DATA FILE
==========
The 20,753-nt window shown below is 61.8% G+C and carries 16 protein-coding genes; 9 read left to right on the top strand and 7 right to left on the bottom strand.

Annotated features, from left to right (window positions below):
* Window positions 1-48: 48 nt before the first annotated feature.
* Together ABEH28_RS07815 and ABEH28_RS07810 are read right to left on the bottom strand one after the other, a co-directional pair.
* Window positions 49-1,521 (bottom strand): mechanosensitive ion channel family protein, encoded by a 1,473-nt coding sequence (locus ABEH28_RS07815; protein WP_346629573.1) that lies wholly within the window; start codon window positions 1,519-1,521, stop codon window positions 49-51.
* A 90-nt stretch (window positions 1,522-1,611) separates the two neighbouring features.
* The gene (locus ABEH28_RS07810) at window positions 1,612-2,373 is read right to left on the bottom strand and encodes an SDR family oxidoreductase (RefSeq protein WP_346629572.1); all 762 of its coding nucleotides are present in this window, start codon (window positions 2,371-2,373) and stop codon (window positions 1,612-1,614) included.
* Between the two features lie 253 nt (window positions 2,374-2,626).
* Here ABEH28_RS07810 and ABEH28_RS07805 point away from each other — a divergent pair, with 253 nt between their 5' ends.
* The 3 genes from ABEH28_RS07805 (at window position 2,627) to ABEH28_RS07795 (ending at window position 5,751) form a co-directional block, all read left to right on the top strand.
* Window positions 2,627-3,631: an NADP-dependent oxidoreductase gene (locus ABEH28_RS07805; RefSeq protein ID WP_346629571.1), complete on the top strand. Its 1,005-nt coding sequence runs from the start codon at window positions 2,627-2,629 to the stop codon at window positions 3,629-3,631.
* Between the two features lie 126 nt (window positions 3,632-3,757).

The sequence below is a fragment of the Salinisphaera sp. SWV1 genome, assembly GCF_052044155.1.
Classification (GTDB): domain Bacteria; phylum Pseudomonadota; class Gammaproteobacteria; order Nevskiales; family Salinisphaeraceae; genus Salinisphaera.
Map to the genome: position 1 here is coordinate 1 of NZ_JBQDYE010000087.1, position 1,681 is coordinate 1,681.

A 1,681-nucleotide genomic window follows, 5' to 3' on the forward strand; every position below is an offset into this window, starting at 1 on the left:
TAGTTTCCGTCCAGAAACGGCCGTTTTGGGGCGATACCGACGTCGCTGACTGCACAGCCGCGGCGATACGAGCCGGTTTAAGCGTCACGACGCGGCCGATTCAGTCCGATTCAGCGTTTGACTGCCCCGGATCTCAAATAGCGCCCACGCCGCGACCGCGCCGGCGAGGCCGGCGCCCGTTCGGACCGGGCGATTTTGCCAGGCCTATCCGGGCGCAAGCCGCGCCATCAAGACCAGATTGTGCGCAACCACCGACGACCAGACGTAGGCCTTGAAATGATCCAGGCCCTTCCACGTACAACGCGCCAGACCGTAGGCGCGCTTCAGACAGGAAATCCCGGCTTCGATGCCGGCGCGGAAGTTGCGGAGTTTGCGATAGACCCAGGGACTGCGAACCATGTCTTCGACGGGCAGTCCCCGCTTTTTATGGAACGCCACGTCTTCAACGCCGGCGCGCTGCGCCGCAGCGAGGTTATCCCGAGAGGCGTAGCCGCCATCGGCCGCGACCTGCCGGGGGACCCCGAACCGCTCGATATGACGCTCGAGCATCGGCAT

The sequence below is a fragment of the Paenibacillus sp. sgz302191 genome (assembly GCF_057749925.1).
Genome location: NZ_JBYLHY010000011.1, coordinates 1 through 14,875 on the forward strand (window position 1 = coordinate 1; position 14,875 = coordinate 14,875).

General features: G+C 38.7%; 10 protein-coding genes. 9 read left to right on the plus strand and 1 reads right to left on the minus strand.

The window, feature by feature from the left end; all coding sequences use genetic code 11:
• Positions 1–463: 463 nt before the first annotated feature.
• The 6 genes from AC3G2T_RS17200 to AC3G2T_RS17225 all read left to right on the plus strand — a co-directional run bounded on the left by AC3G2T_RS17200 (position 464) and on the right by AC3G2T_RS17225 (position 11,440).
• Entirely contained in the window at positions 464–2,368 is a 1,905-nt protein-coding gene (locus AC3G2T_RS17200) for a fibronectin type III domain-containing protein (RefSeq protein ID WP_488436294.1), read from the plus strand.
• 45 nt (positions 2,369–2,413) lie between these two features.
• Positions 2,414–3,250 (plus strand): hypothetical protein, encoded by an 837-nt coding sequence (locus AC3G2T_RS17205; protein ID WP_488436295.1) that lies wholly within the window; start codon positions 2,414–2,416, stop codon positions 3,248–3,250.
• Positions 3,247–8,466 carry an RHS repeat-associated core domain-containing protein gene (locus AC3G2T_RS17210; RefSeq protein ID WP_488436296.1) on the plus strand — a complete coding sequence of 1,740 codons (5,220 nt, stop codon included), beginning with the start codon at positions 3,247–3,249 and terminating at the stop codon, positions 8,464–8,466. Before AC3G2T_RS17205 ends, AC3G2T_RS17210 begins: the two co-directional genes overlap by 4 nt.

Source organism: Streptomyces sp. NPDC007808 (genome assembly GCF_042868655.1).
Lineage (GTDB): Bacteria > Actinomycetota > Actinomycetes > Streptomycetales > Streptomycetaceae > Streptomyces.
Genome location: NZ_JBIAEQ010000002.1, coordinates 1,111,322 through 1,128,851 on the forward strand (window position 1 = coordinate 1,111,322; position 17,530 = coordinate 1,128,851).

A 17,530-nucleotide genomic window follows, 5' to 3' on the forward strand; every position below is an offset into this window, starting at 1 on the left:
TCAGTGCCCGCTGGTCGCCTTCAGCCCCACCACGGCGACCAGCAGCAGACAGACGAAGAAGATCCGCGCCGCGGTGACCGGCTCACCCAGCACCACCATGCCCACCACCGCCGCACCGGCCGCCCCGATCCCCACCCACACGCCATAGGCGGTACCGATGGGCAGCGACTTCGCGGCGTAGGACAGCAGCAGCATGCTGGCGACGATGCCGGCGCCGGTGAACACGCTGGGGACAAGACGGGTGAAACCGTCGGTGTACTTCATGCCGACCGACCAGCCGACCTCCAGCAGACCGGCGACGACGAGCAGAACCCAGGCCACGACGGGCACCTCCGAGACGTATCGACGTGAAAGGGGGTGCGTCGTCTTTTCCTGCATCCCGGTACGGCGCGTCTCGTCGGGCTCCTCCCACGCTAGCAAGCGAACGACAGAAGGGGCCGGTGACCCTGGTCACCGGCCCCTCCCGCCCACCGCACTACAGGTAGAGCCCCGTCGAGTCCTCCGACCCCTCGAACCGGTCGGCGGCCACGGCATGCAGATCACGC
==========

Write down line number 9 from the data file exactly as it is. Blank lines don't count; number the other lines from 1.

* Here ABEH28_RS07810 and ABEH28_RS07805 point away from each other — a divergent pair, with 253 nt between their 5' ends.